Coloradan with COVID-19 variant is National Guardsman working at nursing home in Elbert County

Coronavirus

DENVER — State health officials say the first reported case of coronavirus variant B.1.1.7 was found in a National Guard member who was deployed to a nursing home in Simla to respond to an outbreak there.

A second case is suspected in another Guard member deployed to the same nursing home, but state officials have not yet confirmed he has the variant. Health officials said that confirmation could take up to a week.

The man who is confirmed to have the variant has mild symptoms and is isolating at home, according to Dr. Rachel Herlihy, the state epidemiologist. He has no travel history and will remain in isolation until cleared by public health officials.

Herlihy said the two guardsmen were deployed on December 23 to the Good Samaritan Society nursing home in Simla, which is about 50 miles northeast of Colorado Springs.

Herlihy said the nursing home outbreak began in mid-December. All 26 residents, as well as 20 of the 34 regular staff members, have tested positive for the virus. Four resident deaths are linked to the virus, according to Herlihy. Herlihy said the guardsmen arrived after most of the cases had already occurred.

Herlihy said the state is still testing specimens, but so far, there is no evidence the variant is circulating at the facility.

State officials said a total of six National Guard personnel were deployed to the facility, and only these two have tested positive for the virus.

State officials are still working to determine if the guardsmen contracted the virus at the nursing home, or in their own communities before or while they were deployed.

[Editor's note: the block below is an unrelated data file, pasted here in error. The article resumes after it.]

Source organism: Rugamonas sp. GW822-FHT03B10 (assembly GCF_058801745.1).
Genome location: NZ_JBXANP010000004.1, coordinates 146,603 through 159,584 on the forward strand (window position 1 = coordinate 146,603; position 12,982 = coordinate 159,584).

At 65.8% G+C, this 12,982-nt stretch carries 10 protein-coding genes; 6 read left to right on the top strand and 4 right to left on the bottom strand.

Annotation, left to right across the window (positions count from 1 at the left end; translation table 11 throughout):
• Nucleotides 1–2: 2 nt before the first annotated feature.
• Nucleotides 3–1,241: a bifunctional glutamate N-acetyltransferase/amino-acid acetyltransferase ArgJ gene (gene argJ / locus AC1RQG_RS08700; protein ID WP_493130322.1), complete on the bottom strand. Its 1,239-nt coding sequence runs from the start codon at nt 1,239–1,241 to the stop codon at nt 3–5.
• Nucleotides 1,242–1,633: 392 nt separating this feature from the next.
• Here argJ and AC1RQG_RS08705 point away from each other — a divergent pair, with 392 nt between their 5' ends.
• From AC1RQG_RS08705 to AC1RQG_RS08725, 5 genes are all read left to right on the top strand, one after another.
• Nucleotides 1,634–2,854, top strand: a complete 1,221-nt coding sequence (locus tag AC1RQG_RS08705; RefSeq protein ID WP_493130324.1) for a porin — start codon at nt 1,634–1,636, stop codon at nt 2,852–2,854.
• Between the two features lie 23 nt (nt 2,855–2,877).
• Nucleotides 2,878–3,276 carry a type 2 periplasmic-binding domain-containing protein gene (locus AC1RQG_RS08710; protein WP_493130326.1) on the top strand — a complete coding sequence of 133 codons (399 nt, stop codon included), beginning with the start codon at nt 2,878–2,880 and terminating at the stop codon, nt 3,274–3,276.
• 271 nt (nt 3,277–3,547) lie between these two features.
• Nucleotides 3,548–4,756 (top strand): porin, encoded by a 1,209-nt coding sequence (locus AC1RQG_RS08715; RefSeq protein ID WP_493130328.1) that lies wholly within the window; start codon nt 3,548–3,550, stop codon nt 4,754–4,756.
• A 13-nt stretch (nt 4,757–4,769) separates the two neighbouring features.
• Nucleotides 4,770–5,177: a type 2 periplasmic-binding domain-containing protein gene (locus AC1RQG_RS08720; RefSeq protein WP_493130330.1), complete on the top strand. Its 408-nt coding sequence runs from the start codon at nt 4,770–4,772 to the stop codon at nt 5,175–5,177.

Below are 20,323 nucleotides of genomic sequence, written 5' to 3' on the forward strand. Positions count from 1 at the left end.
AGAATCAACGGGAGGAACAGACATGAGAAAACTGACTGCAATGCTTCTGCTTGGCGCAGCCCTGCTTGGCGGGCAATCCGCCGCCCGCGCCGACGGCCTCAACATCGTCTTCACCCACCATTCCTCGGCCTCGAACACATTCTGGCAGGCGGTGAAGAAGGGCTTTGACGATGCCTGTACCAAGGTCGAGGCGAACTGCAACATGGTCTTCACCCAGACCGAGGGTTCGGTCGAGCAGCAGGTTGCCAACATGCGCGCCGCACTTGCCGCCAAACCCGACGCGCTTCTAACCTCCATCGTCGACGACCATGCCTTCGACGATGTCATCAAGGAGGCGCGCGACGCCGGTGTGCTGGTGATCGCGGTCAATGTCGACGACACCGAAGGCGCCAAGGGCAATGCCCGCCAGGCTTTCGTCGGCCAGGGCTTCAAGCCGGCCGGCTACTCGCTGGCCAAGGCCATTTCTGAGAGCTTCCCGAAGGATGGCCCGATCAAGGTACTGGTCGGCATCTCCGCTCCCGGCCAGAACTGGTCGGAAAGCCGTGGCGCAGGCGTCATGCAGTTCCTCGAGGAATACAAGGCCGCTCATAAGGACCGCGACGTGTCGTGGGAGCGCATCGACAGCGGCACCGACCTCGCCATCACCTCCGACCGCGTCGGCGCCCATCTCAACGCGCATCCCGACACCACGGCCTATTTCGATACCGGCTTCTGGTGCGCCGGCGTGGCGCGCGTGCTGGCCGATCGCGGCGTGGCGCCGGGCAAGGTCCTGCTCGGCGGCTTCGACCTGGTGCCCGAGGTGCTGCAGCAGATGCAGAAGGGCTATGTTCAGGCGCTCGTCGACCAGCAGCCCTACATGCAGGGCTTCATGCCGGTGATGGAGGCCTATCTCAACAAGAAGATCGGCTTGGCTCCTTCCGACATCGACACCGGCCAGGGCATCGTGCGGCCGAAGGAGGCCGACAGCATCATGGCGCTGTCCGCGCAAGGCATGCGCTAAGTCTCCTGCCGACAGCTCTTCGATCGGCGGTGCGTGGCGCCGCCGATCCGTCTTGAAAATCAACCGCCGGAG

The variant, known as B.1.1.7, is considered more contagious — a warning health officials in the United Kingdom have been raising since it was first discovered by scientists in the country.

The variant is most likely still rare in the U.S., but the lack of travel history in the first case means it is spreading, perhaps seeded by visitors from Britain in November or December, said scientist Trevor Bedford, who studies the spread of COVID-19 at the Fred Hutchinson Cancer Research Center in Seattle.

“Now I’m worried there will be another spring wave due to the variant,” Bedford said. “It’s a race with the vaccine, but now the virus has just gotten a little bit faster.”

Scientists in Britain have found no evidence that it is more lethal or causes more severe illness, and they believe the vaccines now being dispensed will be effective against it.

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